Volunteering case study: IT Skills for the Elderly
“What is Google?” “How do I store a number in my phone?”
For those of you reading this who grew up with or work daily with our constantly updating technological landscape, the above questions may seem ridiculous: How could someone not know? Before answering perhaps think about whether you have, for example, given an elderly relative a smart phone to help them stay in touch. It would be patronising to assume older generations think tablets are only something to take with water but the fear of appearing foolish, and being met with derision, is a huge driver for many older people in not understanding the devices they have been given. This can increase isolation for a large sector of our society, with almost every social interaction and activity requiring IT and online access to arrange.
In order to provide a safe and inclusive environment for such people to get the training and knowledge they deserve, five years ago Time for Paddington were integral in setting-up an IT training programme, to troubleshoot and develop the IT skills of older people. Over the last three years, the scheme has been run at the Penfold Community Hub, part of Notting Hill Housing. Run one day per month, each person gets 1:1 tailored attention. The popularity of the sessions is evidenced in the 64 bookings made at the most recent workshop.
Denis Kane, the Penfold Community Hub Project Manager, was clear when Time for Paddington approached him about what we could help with:
“We were receiving multiple requests for IT assistance and, with limited informal opportunities to gain IT skills available in the community, we could not meet demand; it is vital to ensure digital inclusion for our older generation.”
It is evident there is benefit in the less formal learning process as each person can have multiple sessions, problem-solve and build up a level of skill and confidence which may be harder to do in a formal setting. The Penfold Community Hub offers stimulating and accessible activities, as well as advice and counselling services, to over 50s (and/or their carers) in Westminster. They focus on helping people remain healthy, independent and active in their local community. The IT Programme, the social aspect of 1:1 conversation in the sessions themselves as well as the IT skills learned, stimulates and promotes these goals. Denis is keen to point out, however, that the process is not only one way:
“As the teams that come tend to be of the younger, working generation, we have observed many times the importance of the personal connections they make with their older counterparts. Generational groups often know little about one another and may, indeed, have misinformed views – in our sessions this social isolation is addressed with everyone invigorated and educated in tech, and much more.”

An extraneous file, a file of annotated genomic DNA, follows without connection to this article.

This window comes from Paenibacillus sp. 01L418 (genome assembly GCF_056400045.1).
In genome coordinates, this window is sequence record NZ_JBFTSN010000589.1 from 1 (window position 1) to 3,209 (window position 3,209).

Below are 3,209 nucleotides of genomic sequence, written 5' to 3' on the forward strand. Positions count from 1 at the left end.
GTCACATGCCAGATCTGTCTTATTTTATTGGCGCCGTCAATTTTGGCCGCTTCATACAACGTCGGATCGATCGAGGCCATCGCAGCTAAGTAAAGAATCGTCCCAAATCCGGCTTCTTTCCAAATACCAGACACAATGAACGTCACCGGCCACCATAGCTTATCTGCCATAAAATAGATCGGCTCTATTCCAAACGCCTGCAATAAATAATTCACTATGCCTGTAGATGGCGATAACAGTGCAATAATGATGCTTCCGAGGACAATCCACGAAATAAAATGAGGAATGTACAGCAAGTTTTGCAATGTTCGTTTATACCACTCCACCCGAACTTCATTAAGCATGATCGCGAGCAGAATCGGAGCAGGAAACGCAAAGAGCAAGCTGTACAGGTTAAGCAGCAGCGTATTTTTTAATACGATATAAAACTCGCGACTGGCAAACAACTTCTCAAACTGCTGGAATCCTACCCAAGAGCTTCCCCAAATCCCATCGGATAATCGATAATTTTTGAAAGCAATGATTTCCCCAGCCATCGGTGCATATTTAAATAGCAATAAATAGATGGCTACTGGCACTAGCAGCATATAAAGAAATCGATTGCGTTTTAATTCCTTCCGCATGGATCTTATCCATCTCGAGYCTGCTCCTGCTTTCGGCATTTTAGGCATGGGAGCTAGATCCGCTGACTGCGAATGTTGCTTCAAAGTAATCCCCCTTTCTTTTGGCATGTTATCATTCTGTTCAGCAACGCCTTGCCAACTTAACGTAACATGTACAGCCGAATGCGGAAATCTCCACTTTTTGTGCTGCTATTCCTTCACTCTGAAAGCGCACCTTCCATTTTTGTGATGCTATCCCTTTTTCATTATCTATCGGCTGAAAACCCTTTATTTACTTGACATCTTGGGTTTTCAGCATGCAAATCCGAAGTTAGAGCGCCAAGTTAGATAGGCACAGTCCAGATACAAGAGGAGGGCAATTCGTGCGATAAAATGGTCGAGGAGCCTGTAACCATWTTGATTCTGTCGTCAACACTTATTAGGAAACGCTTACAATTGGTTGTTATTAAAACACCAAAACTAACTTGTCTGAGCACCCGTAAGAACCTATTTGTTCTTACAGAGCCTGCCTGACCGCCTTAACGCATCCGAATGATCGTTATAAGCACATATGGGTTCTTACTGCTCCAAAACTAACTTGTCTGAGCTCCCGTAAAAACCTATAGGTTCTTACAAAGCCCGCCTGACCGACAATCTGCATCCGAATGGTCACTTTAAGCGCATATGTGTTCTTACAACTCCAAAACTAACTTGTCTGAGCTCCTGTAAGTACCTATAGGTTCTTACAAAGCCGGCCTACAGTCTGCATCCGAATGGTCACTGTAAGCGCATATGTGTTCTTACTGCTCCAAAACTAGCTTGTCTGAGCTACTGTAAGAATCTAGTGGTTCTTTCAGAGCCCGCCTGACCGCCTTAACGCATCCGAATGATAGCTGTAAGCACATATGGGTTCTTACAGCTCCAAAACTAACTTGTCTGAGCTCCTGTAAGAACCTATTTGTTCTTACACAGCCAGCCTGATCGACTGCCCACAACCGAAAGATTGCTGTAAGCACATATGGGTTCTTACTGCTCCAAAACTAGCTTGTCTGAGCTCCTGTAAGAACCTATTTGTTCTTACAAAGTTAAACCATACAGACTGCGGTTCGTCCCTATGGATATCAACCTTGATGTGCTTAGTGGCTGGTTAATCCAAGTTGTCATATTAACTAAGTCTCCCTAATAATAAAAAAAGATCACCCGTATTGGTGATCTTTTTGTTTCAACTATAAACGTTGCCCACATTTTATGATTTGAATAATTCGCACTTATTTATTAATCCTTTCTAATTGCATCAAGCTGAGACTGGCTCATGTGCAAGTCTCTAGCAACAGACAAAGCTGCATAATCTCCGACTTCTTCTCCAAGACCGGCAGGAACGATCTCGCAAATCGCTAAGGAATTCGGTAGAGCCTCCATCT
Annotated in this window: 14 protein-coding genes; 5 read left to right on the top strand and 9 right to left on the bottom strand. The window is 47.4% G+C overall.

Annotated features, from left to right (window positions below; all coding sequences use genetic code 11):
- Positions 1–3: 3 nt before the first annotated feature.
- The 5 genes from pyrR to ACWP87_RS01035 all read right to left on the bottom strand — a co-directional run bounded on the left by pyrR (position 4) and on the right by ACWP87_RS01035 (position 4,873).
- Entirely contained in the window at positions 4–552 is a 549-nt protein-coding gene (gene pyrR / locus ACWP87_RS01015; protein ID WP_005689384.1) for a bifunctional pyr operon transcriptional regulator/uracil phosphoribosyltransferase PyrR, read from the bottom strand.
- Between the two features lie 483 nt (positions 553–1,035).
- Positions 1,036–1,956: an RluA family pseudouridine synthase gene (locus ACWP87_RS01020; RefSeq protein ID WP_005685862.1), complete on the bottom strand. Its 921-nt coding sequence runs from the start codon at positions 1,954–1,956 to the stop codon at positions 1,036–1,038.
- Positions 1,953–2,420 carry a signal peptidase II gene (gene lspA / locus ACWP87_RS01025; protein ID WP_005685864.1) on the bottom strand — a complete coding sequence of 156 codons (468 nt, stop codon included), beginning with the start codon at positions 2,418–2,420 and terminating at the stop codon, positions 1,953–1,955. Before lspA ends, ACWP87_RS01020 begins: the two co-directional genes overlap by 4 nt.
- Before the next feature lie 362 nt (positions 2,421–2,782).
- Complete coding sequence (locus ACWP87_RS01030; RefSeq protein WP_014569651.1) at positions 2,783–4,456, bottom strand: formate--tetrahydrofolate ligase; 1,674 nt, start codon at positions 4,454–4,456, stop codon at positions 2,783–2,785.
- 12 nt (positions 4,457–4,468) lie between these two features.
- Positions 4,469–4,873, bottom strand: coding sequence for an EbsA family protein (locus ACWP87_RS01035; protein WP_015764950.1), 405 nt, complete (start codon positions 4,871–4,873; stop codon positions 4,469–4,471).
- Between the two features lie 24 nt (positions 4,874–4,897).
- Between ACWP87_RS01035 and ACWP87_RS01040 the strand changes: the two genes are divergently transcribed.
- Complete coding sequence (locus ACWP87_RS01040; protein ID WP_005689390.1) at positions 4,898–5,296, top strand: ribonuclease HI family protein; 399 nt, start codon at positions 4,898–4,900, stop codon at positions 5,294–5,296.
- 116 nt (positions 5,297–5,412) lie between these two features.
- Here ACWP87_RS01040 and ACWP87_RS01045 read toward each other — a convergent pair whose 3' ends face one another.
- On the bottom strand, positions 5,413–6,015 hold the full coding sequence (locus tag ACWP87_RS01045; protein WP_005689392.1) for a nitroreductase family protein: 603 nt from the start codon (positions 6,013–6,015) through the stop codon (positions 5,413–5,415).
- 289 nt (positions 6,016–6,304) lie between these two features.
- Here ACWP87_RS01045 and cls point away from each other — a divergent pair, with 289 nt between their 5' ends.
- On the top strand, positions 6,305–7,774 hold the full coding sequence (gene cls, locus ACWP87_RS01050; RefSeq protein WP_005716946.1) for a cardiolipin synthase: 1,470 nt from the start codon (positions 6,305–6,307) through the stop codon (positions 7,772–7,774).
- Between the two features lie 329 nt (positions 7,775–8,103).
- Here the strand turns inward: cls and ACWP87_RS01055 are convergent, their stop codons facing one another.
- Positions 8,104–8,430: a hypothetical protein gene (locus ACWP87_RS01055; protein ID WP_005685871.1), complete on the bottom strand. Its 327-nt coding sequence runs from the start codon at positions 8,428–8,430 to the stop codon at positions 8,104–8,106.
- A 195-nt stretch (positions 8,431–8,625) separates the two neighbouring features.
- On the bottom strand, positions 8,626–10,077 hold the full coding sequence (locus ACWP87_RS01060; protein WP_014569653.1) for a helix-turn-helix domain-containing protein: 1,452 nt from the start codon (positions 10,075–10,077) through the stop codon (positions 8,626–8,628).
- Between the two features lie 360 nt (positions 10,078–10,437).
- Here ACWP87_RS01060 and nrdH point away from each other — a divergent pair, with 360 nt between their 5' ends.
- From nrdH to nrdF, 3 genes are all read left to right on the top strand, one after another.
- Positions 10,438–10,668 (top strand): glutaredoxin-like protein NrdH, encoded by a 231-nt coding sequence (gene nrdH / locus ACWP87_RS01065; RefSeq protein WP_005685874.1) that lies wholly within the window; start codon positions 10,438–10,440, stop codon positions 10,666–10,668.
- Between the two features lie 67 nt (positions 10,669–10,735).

The community Denis and his team serve is full of diverse, fascinating people with a wide range of experiences. The potential learning from, and giving back to the community in which you live or work, is one of the many reasons companies choose to make the IT sessions their team building days. Costain-Skanska JV, the contractors tasked with building the new Elizabeth Line Paddington station for Crossrail, were keen to be involved. Tom Horton, their Community Relations Manager comments:“Having held several team building days at the Penfold Community Hub, I have often felt humbled by my experiences. No conversation is the same, no person without their surprises and I have realised how difficult it is to deal with new technology when for most of your life, it did not exist.”
For companies who run their business in Paddington, programmes such as the Time for Paddington IT programme can help their staff develop their communication skills as they need to adapt to their audience. Tom points out:
“When talking with people at the community hub who say they feel “worthless” because they can’t work their phone, it serves to drive you to work harder to help them. You find new and ingenious ways in which to explain, to help each person investigate whether the device they have is right for their needs. For example, one person wanted to Skype a relative but the device they had been given did not have that capacity. Since getting the phone, they had thought it was their fault for not understanding.”
The programme is run so that each individual is helped to understand the equipment in relation to what they want to achieve, and not to be taught the entirety of its functions.
“It is important that each person feels in control of their own learning and to know it is ok to repeat the discussion of the prior session. There is no time limit on their development” explains Tom.
Time for Paddington need more companies to be involved in this scheme to ensure consistent, regular sessions. The Penfold Community Hub carry out all the scheduling, teams just have to turn up on the day and will be given a briefing session in advance. Volunteers do not have to be IT experts as showing people how to use Google, or asking a colleague, can be just as valuable. The questions posed at the sessions range in complexity but never go outside what is normal day-to-day use for those who work in offices.
If you would like to volunteer locally, please get in touch with Roberta Boschi, Programme Manager, Time for Paddington.